When the global consulting firm HKA released a report analyzing construction claims and disputes, many knowledgeable construction industry leaders were stunned. CRUX Insight is an annual publication and was released 3Q 2020. It reports “colossal costs lost to construction claims and disputes.”
Causes of Construction Industry Claims, Disputes
The analysis revealed “eye-watering sums of money and time being lost, as well as the patterns of root causes.” Information was obtained from the Americas, Africa, Asia-Pacific, Europe, and the Middle East. The leading cause of construction industry claims and disputes is design issues.
The report said “fast-track construction” is putting pressure on the design phase. The fast pace often compromises project control. “More investment in up-front planning, design and coordination is imperative, along with smarter procurement and more balanced risk allocation.”
Inadequate contract management might be contributing to design problems, according to Construction Dive. The top causes of claims and disputes in 410 North, Central, and South America projects were:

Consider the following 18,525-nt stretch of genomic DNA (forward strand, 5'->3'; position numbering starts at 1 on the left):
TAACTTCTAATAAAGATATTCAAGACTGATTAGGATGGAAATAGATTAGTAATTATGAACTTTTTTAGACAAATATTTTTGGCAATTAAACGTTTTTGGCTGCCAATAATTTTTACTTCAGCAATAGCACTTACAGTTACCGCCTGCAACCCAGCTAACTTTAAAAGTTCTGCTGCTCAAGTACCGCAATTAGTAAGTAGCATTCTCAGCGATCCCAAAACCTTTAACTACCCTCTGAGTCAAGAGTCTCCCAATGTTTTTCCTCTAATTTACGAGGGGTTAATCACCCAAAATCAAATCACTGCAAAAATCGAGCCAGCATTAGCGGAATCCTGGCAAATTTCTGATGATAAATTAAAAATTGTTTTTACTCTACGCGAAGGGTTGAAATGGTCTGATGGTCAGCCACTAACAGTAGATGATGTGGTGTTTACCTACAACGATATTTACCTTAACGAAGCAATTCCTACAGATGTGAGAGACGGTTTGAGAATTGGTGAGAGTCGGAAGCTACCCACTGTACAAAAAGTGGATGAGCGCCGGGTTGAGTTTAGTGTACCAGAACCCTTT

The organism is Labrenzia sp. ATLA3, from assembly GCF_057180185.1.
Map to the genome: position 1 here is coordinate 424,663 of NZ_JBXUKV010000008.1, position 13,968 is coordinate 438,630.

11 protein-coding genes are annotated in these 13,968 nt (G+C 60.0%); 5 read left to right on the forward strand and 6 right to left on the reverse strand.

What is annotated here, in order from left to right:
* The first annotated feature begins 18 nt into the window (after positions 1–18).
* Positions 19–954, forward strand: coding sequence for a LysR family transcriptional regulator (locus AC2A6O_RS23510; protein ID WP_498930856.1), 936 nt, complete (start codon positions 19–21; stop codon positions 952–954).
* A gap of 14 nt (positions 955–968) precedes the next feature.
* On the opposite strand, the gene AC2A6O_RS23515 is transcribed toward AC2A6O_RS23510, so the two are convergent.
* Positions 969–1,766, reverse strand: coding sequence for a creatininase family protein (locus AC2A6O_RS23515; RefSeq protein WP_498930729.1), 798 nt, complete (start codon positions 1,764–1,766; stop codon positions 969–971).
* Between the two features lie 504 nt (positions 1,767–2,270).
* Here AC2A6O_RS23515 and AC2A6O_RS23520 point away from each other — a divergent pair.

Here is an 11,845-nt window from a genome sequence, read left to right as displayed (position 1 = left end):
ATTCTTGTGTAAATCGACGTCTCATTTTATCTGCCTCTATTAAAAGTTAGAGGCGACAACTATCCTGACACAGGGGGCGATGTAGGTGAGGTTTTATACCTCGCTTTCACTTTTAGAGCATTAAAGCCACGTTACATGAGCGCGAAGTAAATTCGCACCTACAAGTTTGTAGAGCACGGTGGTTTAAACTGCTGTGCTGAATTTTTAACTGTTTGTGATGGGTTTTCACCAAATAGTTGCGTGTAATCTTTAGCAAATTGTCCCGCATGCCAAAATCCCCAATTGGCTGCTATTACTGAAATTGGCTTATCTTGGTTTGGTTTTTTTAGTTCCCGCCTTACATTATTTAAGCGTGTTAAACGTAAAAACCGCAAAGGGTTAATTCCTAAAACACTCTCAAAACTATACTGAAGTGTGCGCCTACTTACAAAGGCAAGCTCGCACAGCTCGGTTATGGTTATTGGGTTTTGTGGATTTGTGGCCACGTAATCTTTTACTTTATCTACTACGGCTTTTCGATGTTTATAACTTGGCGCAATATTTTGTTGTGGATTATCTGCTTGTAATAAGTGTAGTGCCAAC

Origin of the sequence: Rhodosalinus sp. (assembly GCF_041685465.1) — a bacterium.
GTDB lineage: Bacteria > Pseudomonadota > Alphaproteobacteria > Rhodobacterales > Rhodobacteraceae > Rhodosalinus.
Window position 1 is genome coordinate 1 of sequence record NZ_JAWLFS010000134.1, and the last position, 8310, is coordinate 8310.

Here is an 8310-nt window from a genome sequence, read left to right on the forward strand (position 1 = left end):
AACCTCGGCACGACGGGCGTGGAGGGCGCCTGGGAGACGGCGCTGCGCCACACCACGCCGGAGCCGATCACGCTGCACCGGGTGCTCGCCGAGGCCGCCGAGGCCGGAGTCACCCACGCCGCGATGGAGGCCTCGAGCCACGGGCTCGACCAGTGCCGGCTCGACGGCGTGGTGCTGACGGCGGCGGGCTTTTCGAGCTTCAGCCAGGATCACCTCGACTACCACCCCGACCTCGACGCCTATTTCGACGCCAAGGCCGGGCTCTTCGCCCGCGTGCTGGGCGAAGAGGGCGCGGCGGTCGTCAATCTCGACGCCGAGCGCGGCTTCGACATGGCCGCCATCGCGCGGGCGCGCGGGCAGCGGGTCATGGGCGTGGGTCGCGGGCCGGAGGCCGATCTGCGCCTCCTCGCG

- Access to project site restricted
- Adverse weather conditions
- Changes in scope
- Claims – “Spurious, over-inflated, opportunistic and/or unsubstantiated.”
- Contract mismanagement
- Failure to anticipate physical conditions
- Installation failures
- Subcontractor mismanagement
- Supplier/third-party interfaces mismanagement
- Workmanship deficiencies
The pandemic and shaky markets, trade tensions, supply chain issues, and the shortage of skilled administrative talent all currently challenge the construction industry. Internationally, change in scope, design, and poor subcontractor management were leading causes of construction industry claims and disputes.
5 Ways To Reduce Claims and Disputes
Construction industry writer/editor Julie Strupp offers five recommendations to reduce project claims and disputes:
- Allocate adequate design resources/set realistic timelines.
- Ensure stakeholders are involved in a design review process.
- Assign risk management to appropriate personnel.
- Develop/implement a project execution plan with buy-in from the client and supply chain.
- Don’t rush Requests for Proposals (RFPs).
- Wait until the design is reasonably advanced, so timeframe/costs are more reliable.
- Weigh factors such as experience/expertise, quality/price to gauge bidders’ true value.
- Promote transparency among all parties.
- Promptly communicate/resolve issues.